What is Relativistic kinetic energy: Definition and 31 Discussions
In physics, the kinetic energy of an object is the energy that it possesses due to its motion.
It is defined as the work needed to accelerate a body of a given mass from rest to its stated velocity. Having gained this energy during its acceleration, the body maintains this kinetic energy unless its speed changes. The same amount of work is done by the body when decelerating from its current speed to a state of rest.
In classical mechanics, the kinetic energy of a non-rotating object of mass m traveling at a speed v is
1
2
m
v
2
{\displaystyle {\begin{smallmatrix}{\frac {1}{2}}mv^{2}\end{smallmatrix}}}
. In relativistic mechanics, this is a good approximation only when v is much less than the speed of light.
The standard unit of kinetic energy is the joule, while the English unit of kinetic energy is the foot-pound.
Hi guys,
a special relativity problem requested to choose the right graph representing relativistic momentum ##p## as a function of rel. kinetic energy ##K##, from these four:
At first, I tried writing ##p## as a function of ##K##, in order to then analyze the function's graph and see if it...
<Moderator's note: Moved from New Member Introduction.>
I am asking assistance in addressing several questions I have with the relativistic kinetic energy expressions given as {I am sorry for the format of the notations. It was inadvertently distorted.}
KE=mc2 [1/sqrt(1-(v2/c2)) -1]...
Hello,
According to Special Relativity, the mass of an object must increase as its speed approaches the speed of light.
m=m0γ
In the formula that allows us to calculate the kinetic energy of a body, KE=0.5mv2, should we take into consideration such increase in mass?
Weam Abou Hamdan
Wednesday...
Hi everyone.
Given: an asteroid with the mass of 50,000,000 kg, which is moving with the velocity of oh-my-god particle -- 99.99999999999999999999951% of c.
Due to relativistic effects, its total kinetic energy will be 1.44 E+36 Joules (Lorentz factor = 3.2 E+11).
A hypothetical particle...
In my nuclear engineering class we are looking at relativity right now. For one of our homework problems we have to derive an equation for a particle moving at relativistic speed showing the kinetic energy in terms of the particles momentum. In the answer they have a term mc and I have no idea...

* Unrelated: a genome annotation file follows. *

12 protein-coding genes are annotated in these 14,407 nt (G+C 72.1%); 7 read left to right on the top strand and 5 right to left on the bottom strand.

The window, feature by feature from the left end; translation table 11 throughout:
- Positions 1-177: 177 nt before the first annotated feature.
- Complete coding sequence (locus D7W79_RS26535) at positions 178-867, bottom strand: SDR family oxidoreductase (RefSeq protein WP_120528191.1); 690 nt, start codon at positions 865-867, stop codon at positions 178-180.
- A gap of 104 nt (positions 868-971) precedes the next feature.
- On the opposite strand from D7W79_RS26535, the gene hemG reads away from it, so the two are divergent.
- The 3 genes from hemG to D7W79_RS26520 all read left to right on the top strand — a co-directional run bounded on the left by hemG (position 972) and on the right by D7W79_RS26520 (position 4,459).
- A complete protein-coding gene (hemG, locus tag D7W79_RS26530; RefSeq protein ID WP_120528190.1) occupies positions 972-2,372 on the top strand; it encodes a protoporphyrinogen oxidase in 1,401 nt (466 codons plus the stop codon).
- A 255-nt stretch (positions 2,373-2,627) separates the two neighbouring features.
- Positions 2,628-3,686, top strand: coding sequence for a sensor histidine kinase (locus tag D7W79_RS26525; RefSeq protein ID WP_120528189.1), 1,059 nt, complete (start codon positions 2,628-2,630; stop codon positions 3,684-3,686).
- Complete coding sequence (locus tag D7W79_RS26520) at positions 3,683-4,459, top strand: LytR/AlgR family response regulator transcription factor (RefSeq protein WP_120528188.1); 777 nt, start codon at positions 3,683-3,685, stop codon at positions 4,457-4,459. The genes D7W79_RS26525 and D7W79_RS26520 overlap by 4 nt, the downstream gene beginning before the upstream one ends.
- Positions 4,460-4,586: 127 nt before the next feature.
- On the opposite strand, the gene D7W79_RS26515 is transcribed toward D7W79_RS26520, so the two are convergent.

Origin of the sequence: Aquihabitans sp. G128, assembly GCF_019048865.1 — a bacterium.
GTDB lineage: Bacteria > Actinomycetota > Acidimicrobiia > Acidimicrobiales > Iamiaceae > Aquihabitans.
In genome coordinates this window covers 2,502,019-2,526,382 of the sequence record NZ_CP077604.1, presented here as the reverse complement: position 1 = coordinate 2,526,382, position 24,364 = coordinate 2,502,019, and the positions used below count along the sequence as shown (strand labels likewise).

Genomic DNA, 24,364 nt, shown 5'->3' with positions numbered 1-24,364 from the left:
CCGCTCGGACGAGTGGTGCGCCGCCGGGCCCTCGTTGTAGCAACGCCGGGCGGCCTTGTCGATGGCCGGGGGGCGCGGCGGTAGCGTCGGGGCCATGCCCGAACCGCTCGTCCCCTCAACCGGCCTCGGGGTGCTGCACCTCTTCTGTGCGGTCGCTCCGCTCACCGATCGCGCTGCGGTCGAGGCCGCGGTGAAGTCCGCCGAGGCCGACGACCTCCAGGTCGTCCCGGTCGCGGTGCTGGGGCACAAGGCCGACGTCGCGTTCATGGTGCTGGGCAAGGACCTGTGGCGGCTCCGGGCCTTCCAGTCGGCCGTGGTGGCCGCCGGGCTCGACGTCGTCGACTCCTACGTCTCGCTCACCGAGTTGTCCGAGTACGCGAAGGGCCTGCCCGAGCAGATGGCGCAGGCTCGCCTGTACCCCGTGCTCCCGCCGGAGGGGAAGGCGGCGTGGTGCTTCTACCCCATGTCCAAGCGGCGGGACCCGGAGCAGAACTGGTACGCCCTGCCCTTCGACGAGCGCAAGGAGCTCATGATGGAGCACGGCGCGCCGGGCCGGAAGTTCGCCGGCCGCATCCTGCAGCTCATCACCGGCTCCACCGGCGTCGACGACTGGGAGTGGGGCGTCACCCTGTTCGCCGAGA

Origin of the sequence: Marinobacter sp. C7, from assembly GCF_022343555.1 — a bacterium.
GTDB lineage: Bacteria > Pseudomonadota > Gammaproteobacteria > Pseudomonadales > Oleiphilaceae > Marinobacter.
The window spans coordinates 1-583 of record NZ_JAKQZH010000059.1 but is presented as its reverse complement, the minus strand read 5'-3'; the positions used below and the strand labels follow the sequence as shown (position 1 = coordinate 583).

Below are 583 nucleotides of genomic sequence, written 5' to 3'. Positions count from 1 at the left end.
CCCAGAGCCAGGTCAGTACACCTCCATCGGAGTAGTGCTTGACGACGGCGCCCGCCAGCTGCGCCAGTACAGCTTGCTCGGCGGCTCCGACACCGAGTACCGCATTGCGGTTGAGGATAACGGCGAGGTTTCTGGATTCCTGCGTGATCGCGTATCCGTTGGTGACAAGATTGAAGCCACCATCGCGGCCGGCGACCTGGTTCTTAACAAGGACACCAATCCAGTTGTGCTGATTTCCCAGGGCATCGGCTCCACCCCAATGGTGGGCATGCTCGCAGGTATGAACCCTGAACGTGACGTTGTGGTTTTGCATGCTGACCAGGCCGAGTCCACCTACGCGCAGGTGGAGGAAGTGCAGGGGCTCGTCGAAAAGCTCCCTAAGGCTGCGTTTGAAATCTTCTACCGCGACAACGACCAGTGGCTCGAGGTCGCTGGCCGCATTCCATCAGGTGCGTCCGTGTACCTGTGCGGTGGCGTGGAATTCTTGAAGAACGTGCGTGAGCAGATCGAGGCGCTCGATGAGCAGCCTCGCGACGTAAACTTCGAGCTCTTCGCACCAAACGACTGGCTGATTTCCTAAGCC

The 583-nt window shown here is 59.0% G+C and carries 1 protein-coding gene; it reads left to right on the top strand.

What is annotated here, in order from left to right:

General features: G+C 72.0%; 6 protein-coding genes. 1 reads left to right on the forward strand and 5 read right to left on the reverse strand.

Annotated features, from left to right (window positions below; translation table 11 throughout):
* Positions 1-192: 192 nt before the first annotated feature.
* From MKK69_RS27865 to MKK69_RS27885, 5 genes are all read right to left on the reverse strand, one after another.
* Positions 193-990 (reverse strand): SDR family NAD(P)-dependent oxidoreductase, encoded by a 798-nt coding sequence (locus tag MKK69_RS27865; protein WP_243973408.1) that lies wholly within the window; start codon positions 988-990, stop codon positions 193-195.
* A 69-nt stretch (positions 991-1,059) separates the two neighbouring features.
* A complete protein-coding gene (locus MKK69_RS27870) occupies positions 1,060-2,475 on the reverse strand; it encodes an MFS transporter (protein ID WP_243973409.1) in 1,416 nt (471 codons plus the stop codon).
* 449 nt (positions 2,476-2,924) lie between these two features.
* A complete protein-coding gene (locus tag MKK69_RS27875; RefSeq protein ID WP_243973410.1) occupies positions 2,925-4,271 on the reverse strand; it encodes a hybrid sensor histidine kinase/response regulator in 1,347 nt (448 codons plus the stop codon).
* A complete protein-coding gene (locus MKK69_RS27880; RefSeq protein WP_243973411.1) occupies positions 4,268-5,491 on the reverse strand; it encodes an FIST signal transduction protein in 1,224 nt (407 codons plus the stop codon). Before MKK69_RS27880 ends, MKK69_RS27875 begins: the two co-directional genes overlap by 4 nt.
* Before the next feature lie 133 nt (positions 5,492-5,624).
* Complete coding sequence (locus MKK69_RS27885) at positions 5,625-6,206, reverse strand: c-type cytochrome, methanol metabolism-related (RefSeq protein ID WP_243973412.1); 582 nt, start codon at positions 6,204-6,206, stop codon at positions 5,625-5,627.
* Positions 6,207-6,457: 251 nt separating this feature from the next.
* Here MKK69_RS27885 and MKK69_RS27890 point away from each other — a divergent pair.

Homework Statement
A proton has a speed of 0.2c. Find the speed of an electron that has (a) the same kinetic energy as the proton, and (b) the same momentum as the proton.
Homework Equations
K=ϒmc^2-mc^2
The Attempt at a Solution
This is what I did for the same kinetic energy part, but I...
Hello,
I tried a different route to derive relativistic kinetic energy and I cannot see why it doesn't work. Here is my work:
8.00000000000000E+01 RM, Rest mass of object
7.50000000000000E+05 v, velocity of object
6.00001877636573E+07 Momentum, p,= RM/Sqrt(1-(v^2/c^2))*v...
Homework Statement
This problem comes from an intermediate step in the textbook's derivation of relativistic energy. It states that
E_k\:=\:\int _0^u\frac{d\left(\gamma mu\right)}{dt}dx
then leaves the following intermediate calculation as an exercise to the reader:
Show that...
Homework Statement
find series expansion of relativistic energy formula, At what speed is there a 10% correlation to the non relativistic KE.
Homework Equations
$$ E=\frac{mc^2}{\sqrt(1- \frac{v^2}{c^2})} = mc^2 + \frac{1}{2}mv^2 + ... $$
The Attempt at a Solution
I found the series above...
Has anyone ever seen KE derived this way? The only non-classical assumption is that mass = Energy/c^2 (I know, that's a big one) and that it accumulates as mass as the object is accelerated. (sorry for the plain text formatting, I need to learn how to do it right, I may reply with my first try)...
Homework Statement
A pion at rest (mπ = 273me) decays into a muon (mμ = 207me) and an antineutrino (mn ≈ 0).
Find (a) the kinetic energy of the muon and (b) the energy of the antineutrino in electron volts.
Homework Equations
K = (γ-1)mc2
E = γmc2
ER = mc2
E2 = p2c2 + (mc2)2
I didn't...
Homework Statement
An Electron (rest mass=9.11*10^-31kg) is accelerated to an energy (mass energy+kinetic energy) of 30*10^6 eV (30 MeV). What is its kinetic energy? Its momentum? Its speed?
(Note: 1 eV = 1.602*10^-19 Joules; c=2.998 * 10^8 ms^-1)
Homework EquationsThe Attempt at a Solution...
Hi,
I'm trying to get the relativistic kinetic energy, ## T ##, from the work expended, ## W ##, (assuming that the body is at rest initially) and I'm doing it like this (in 1D):
\begin{equation}